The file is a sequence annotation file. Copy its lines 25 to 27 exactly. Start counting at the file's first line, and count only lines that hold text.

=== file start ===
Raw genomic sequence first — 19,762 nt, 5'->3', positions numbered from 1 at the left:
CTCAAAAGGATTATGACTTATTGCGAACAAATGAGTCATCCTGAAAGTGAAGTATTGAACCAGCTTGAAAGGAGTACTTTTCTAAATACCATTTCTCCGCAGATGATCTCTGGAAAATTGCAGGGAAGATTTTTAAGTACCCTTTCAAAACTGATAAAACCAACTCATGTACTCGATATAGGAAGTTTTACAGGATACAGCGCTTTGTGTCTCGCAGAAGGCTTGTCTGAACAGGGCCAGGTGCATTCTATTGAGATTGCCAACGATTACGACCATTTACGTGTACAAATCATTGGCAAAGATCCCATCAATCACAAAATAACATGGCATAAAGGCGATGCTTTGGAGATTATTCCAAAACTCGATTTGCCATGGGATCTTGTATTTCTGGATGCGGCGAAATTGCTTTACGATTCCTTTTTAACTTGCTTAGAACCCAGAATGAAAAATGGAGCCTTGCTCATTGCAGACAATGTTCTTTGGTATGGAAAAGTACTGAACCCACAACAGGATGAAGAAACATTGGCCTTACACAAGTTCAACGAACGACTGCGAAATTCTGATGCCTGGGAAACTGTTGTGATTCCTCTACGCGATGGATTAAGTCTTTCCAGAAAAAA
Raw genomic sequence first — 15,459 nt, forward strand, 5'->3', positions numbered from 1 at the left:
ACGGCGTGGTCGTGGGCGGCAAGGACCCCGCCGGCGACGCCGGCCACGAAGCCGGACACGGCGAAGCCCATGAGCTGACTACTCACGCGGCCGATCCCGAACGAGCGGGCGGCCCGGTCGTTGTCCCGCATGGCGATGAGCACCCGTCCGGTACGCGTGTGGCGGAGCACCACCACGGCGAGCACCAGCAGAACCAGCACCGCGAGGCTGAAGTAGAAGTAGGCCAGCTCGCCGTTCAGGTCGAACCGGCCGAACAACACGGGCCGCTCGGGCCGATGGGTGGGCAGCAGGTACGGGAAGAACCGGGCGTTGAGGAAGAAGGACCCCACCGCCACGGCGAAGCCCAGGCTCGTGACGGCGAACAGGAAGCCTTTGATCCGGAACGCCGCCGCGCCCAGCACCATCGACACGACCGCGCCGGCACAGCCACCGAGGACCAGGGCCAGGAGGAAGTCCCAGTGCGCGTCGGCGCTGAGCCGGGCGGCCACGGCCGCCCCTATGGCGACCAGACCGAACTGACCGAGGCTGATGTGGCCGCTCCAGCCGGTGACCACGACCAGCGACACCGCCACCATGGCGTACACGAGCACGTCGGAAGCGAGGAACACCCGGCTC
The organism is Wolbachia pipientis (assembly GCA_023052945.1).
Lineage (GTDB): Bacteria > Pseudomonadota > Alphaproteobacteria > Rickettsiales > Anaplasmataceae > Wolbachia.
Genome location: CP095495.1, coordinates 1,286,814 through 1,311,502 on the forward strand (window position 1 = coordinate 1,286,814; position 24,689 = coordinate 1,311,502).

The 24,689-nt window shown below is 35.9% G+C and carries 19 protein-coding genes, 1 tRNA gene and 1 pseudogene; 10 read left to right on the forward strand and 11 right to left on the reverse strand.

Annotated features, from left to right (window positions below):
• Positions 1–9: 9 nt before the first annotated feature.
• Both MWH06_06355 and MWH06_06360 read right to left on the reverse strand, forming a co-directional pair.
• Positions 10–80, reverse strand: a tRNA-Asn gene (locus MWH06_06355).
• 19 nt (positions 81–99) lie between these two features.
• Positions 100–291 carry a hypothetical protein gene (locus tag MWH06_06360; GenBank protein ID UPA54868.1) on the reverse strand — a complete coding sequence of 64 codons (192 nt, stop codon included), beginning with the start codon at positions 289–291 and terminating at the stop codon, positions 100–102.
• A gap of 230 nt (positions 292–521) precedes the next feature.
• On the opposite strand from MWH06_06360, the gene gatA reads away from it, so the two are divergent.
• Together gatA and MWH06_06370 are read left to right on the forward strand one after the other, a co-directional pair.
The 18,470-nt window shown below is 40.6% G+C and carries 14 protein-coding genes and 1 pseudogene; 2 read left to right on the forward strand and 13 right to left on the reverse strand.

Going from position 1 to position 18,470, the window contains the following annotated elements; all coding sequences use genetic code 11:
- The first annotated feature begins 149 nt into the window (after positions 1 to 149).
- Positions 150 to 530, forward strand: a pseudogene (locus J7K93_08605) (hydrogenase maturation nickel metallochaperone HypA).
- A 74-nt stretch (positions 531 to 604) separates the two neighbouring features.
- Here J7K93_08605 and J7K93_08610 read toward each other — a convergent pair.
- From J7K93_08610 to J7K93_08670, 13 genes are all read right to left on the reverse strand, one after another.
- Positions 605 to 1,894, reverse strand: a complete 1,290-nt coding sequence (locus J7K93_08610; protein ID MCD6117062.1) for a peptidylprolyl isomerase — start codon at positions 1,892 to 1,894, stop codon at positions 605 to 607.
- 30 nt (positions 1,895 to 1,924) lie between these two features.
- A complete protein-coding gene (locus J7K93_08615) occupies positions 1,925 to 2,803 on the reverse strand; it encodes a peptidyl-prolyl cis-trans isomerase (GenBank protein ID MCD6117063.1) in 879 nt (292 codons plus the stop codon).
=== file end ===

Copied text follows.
- Positions 605 to 1,894, reverse strand: a complete 1,290-nt coding sequence (locus J7K93_08610; protein ID MCD6117062.1) for a peptidylprolyl isomerase — start codon at positions 1,892 to 1,894, stop codon at positions 605 to 607.
- 30 nt (positions 1,895 to 1,924) lie between these two features.
- A complete protein-coding gene (locus J7K93_08615) occupies positions 1,925 to 2,803 on the reverse strand; it encodes a peptidyl-prolyl cis-trans isomerase (GenBank protein ID MCD6117063.1) in 879 nt (292 codons plus the stop codon).